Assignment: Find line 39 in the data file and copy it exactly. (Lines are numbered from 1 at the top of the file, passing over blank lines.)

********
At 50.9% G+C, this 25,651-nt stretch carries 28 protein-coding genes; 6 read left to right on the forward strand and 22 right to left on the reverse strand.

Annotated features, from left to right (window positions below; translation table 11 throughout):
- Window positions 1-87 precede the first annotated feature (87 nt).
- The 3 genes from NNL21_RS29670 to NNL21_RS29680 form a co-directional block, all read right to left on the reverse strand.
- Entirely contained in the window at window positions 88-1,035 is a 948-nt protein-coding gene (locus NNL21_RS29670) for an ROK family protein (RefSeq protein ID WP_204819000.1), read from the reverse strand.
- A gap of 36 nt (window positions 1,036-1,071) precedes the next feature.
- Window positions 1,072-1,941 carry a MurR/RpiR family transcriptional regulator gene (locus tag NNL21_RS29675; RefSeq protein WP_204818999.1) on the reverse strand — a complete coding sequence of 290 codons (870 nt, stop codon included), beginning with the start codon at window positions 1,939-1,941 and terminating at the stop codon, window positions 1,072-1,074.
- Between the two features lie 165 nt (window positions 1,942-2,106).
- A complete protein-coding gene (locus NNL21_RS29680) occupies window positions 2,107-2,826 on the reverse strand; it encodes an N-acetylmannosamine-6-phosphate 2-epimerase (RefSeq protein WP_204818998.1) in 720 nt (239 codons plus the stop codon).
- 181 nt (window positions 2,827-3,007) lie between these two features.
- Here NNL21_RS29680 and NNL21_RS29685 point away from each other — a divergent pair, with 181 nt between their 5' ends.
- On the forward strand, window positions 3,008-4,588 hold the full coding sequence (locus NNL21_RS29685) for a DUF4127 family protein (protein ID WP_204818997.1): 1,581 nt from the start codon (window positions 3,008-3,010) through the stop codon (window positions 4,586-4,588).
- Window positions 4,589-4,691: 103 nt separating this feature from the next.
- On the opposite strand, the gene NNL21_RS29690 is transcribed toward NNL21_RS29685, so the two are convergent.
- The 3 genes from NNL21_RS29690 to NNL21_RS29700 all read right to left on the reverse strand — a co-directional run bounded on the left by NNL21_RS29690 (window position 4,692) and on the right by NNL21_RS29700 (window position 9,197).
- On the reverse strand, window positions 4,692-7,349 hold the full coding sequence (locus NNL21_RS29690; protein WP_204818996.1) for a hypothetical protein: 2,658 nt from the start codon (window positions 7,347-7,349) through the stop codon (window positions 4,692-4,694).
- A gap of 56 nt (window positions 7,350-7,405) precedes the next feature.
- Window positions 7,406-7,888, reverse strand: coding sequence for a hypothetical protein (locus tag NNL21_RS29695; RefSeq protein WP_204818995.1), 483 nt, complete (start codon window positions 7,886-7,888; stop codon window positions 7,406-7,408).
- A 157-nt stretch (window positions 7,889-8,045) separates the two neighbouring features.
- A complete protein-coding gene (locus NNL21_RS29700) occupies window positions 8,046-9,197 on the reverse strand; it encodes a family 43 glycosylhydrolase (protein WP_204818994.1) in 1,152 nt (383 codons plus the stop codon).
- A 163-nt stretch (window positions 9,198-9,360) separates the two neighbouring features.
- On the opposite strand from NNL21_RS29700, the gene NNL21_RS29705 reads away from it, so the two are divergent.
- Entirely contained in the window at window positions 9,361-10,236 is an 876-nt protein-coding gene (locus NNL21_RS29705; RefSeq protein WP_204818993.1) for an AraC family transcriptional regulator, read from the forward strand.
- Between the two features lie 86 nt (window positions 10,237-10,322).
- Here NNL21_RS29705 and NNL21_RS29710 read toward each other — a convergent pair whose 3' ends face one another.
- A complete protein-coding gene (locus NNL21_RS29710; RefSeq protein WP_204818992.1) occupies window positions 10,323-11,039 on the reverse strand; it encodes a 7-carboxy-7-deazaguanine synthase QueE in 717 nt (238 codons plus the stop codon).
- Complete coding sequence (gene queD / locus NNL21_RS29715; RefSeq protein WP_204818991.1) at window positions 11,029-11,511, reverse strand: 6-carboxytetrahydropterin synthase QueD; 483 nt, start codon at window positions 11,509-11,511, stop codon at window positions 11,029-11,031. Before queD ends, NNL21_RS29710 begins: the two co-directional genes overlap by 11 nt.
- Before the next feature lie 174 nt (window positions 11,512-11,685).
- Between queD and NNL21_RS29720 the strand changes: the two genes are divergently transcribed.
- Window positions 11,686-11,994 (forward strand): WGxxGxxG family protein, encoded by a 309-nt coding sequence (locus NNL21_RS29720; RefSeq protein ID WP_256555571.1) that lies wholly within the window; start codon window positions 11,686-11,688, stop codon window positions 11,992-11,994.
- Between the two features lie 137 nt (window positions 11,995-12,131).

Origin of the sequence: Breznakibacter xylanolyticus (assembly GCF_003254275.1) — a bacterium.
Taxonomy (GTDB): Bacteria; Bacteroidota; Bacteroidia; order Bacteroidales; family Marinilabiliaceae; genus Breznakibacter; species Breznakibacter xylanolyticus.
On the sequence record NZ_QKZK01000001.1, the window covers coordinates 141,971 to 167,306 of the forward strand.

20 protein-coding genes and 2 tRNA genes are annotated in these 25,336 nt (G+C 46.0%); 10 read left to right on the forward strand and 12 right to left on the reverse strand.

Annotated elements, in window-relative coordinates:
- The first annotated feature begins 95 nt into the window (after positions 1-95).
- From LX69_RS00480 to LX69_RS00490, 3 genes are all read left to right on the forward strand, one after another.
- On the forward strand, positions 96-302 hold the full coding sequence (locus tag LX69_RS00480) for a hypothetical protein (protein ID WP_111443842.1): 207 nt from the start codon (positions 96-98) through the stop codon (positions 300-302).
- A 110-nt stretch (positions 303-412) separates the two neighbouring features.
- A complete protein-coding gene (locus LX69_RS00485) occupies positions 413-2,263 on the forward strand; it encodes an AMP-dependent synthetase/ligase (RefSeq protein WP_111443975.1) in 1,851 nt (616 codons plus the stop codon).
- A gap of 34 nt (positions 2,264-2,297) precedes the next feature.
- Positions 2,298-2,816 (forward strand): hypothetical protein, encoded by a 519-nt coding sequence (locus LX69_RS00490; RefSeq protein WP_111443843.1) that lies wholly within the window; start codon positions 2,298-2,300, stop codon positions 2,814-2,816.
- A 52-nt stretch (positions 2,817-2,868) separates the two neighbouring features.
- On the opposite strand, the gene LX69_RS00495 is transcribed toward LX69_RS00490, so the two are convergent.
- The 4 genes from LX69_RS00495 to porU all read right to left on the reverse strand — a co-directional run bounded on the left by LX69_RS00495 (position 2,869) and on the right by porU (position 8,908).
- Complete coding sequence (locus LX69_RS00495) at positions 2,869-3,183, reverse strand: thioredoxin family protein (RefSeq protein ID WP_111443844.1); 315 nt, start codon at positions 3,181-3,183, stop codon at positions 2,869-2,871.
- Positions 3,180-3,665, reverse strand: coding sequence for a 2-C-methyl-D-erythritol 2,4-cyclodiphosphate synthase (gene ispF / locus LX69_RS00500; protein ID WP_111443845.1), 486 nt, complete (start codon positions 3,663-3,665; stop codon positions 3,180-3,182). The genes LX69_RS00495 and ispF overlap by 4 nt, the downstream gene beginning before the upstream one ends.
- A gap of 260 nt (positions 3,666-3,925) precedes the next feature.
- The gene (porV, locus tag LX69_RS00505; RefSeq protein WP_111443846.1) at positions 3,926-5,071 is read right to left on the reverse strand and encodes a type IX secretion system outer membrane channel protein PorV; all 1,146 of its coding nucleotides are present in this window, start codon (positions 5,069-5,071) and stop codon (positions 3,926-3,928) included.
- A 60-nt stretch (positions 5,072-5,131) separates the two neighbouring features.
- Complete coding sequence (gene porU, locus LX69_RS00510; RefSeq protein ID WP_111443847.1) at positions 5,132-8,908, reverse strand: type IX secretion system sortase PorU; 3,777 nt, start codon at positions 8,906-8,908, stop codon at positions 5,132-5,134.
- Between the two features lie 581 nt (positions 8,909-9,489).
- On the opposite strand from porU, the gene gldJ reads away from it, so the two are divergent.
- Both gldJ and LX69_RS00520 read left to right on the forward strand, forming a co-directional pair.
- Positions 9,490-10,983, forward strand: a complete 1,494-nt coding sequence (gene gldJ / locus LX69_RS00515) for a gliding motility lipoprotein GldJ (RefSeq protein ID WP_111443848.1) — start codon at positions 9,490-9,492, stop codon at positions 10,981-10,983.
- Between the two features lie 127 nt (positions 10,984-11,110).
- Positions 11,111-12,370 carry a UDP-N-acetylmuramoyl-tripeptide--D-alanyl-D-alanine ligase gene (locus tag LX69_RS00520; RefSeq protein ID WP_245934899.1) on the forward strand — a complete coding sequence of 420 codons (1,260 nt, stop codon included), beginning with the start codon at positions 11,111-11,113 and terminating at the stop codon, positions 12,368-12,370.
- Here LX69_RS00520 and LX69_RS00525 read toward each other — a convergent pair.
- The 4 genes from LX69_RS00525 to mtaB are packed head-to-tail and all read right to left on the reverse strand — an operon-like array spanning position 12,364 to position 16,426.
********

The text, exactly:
- On the forward strand, positions 96-302 hold the full coding sequence (locus tag LX69_RS00480) for a hypothetical protein (protein ID WP_111443842.1): 207 nt from the start codon (positions 96-98) through the stop codon (positions 300-302).